3. The results from Dr. Holtzman’s group add to a growing literature on the complex, confusing, and often contradictory reported effects of TREM2 on amyloid and tau pathology in animal models.

    For example, Dr. Holtzman’s group had previously shown that crossing TREM2 knockout mice with PS19 tau transgenic mice resulted in less brain atrophy but without affecting phosphorylated or insoluble tau (Leyns et al., 2017), supporting a detrimental effect of TREM2 on AD pathology. However, the Holtzman lab also reported that in both a mouse model of tau seeding and in AD patients, loss of TREM2 function facilitated seeding and spreading of neuritic plaque tau aggregates (Leyns et al., 2019) supporting a beneficial effect of TREM2 on tau pathology.

    Other labs have reported that TREM2 knockout mice crossed to APP/PS1 mice resulted in decreased amyloid and tau pathology (Jay et al., 2015) and that acute antisense oligonucleotide-mediated knockdown of TREM2 led to reduced plaque deposition and pathology and to a reduced phosphorylated tau expression in 11-month-old APP/PS1 mice (Schoch et al., 2021), arguing for a detrimental effect of TREM2 on both amyloid and tau pathology.

    In addition, multiple independent studies support the idea that TREM2 is neuroprotective against amyloid and tau pathology. For example, crossing TREM2 knockout mice to hTau mice was shown to accelerate and exacerbate hyperphosphorylation and aggregation of tau and dysregulate neuronal stress kinase pathways (Bemiller et al., 2017). Likewise, crossing TREM2 knockout mice with 5XFAD mice was reported to elevate Aβ accumulation (Wang et al., 2015). Crossing TREM2 knockout mice with TauPS2APP mice, which contain both amyloid and tau pathology, further exacerbated tau accumulation and spreading and promoted brain atrophy (Lee et al., 2021). In addition, different antibodies that activate TREM2 have been shown to reduce amyloidogenesis in 6-month-old APP knock-in mice and reduce inflammation, filamentous plaques, neuritic dystrophy, and behavioral impairment in 8-month-old 5XFAD mice (Schlepckow et al., 2020; Wang et al., 2020).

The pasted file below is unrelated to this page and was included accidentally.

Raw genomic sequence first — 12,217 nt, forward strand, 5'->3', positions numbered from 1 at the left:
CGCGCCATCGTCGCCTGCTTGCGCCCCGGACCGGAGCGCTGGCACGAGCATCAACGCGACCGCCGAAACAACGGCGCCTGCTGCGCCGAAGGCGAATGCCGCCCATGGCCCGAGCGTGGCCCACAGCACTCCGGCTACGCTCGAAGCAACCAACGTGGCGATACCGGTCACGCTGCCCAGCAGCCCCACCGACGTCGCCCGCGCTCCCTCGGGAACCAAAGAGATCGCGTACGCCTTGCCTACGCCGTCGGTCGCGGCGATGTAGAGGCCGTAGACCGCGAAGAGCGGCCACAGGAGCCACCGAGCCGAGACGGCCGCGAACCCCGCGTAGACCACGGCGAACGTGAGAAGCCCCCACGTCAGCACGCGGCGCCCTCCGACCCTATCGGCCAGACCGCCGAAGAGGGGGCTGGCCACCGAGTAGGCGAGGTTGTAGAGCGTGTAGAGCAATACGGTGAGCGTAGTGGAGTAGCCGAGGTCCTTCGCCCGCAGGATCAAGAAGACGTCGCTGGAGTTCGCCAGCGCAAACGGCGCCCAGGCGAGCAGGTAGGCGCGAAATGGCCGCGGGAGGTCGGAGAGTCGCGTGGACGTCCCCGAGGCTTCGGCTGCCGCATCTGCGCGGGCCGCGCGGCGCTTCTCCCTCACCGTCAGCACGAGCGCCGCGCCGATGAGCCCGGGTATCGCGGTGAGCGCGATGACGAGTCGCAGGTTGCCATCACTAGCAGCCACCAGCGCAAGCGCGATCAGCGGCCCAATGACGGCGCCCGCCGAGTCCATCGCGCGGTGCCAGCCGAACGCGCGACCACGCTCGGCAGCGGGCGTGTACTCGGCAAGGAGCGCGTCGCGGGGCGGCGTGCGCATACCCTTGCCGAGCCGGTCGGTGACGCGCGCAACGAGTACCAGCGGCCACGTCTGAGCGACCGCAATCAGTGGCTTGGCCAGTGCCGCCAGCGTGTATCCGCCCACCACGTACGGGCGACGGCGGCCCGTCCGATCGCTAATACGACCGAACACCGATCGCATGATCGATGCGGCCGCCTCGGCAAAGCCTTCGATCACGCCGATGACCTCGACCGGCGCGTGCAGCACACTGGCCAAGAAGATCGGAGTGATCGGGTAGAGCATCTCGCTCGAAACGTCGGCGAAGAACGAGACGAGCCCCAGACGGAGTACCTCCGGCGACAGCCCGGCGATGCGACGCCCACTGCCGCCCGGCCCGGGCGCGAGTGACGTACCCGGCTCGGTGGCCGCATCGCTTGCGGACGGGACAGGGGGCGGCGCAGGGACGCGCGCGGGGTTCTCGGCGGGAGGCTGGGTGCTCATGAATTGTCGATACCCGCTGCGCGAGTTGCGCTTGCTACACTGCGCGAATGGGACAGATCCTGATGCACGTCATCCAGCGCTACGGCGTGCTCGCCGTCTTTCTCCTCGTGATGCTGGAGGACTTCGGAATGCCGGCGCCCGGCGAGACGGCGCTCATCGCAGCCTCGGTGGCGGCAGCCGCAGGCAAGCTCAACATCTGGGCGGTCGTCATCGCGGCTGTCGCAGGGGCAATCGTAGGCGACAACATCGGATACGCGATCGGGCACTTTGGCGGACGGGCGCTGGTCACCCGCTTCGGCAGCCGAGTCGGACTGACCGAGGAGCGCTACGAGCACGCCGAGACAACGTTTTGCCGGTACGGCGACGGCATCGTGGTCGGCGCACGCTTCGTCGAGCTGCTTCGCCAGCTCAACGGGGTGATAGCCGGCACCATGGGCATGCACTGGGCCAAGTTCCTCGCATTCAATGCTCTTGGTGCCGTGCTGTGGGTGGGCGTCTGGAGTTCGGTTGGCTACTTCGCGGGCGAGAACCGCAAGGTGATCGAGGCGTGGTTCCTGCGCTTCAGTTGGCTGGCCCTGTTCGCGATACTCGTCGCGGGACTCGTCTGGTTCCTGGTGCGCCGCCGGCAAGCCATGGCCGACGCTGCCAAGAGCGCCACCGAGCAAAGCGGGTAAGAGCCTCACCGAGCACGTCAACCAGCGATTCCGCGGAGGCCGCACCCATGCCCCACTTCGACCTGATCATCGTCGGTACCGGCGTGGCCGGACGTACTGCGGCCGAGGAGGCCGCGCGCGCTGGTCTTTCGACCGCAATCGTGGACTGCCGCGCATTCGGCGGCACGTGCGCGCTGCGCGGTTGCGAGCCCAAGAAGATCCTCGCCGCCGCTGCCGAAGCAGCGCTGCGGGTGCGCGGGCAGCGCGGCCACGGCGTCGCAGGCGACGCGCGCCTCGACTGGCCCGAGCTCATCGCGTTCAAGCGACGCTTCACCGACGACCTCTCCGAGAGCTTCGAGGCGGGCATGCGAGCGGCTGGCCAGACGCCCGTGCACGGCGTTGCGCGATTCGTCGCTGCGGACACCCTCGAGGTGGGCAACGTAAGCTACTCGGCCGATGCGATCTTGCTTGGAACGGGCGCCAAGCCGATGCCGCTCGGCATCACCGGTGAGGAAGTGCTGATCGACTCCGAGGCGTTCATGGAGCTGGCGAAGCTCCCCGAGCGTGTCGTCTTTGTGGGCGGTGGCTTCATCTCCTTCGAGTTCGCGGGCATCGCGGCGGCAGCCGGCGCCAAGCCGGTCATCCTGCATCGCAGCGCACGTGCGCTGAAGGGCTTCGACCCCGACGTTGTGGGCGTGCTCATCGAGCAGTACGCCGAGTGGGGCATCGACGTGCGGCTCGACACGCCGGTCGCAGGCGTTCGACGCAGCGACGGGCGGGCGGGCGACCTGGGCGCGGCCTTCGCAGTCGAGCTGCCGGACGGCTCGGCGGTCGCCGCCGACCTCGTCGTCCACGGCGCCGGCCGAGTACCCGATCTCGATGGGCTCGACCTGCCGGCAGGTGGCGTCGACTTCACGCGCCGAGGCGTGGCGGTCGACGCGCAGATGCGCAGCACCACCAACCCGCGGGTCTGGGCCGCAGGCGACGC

The conflicting animal data highlights the complexity associated with reproducing a human-specific disease in rodents, and our partial understanding of Alzheimer's disease pathology. It remains to be seen why these animal results are disparate: Is it the model (amyloid, tau, or both), the treatment regimen, the timing of treatment, the difference between genetic ablation and pharmacological intervention, or combinations of all the above? Additional experiments will lead to a better understanding of the interplay between TREM2, microglial activation, and AD pathology.

    Unlike the animal models which convey lab-dependent, model-dependent, and context-dependent outcomes, the human genetics for TREM2 appear crystal clear. Complete loss of TREM2 function, or its signaling co-receptor DAP12, invariably lead to early onset forms of dementia (Paloneva et al., 2002; Paloneva et al., 2000). Likewise, heterozygous loss-of-function point mutations in TREM2, which lead to decreased ability to bind TREM2 ligands, lead to increased risk of developing AD (Guerreiro et al., 2013; Jonsson et al., 2013). These data suggest that activation of TREM2 could be beneficial for AD, and likely other neurodegenerative disorders. To test this hypothesis, Alector is currently testing its activating TREM2 antibody, AL002, in a double blinded Phase 2 study in AD patients.


    . TREM2 deficiency attenuates neuroinflammation and protects against neurodegeneration in a mouse model of tauopathy. Proc Natl Acad Sci U S A. 2017 Oct 24;114(43):11524-11529. Epub 2017 Oct 9 PubMed.

    . TREM2 function impedes tau seeding in neuritic plaques. Nat Neurosci. 2019 Aug;22(8):1217-1222. Epub 2019 Jun 24 PubMed.

    . TREM2 deficiency eliminates TREM2+ inflammatory macrophages and ameliorates pathology in Alzheimer's disease mouse models. J Exp Med. 2015 Mar 9;212(3):287-95. Epub 2015 Mar 2 PubMed.

    . Acute Trem2 reduction triggers increased microglial phagocytosis, slowing amyloid deposition in mice. Proc Natl Acad Sci U S A. 2021 Jul 6;118(27) PubMed.

    . TREM2 deficiency exacerbates tau pathology through dysregulated kinase signaling in a mouse model of tauopathy. Mol Neurodegener. 2017 Oct 16;12(1):74. PubMed.